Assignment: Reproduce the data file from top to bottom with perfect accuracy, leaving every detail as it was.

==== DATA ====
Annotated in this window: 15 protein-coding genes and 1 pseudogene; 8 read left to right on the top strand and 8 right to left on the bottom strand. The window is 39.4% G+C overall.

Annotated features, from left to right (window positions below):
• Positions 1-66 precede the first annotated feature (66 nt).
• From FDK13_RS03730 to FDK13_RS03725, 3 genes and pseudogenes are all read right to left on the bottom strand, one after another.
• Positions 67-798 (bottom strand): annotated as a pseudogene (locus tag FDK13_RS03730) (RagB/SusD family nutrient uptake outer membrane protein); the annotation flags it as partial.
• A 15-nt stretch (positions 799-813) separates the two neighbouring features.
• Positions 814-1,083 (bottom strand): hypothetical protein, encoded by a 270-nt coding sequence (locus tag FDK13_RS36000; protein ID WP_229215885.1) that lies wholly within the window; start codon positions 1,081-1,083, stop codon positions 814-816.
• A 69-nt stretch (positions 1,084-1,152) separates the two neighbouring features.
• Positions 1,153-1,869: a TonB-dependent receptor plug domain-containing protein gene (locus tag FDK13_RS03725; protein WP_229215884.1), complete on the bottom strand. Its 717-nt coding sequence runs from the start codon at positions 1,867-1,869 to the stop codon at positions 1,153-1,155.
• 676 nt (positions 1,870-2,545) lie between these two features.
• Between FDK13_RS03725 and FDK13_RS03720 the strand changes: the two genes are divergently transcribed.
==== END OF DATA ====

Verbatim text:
Annotated in this window: 15 protein-coding genes and 1 pseudogene; 8 read left to right on the top strand and 8 right to left on the bottom strand. The window is 39.4% G+C overall.

Annotated features, from left to right (window positions below):
• Positions 1-66 precede the first annotated feature (66 nt).
• From FDK13_RS03730 to FDK13_RS03725, 3 genes and pseudogenes are all read right to left on the bottom strand, one after another.
• Positions 67-798 (bottom strand): annotated as a pseudogene (locus tag FDK13_RS03730) (RagB/SusD family nutrient uptake outer membrane protein); the annotation flags it as partial.
• A 15-nt stretch (positions 799-813) separates the two neighbouring features.
• Positions 814-1,083 (bottom strand): hypothetical protein, encoded by a 270-nt coding sequence (locus tag FDK13_RS36000; protein ID WP_229215885.1) that lies wholly within the window; start codon positions 1,081-1,083, stop codon positions 814-816.
• A 69-nt stretch (positions 1,084-1,152) separates the two neighbouring features.
• Positions 1,153-1,869: a TonB-dependent receptor plug domain-containing protein gene (locus tag FDK13_RS03725; protein WP_229215884.1), complete on the bottom strand. Its 717-nt coding sequence runs from the start codon at positions 1,867-1,869 to the stop codon at positions 1,153-1,155.
• 676 nt (positions 1,870-2,545) lie between these two features.
• Between FDK13_RS03725 and FDK13_RS03720 the strand changes: the two genes are divergently transcribed.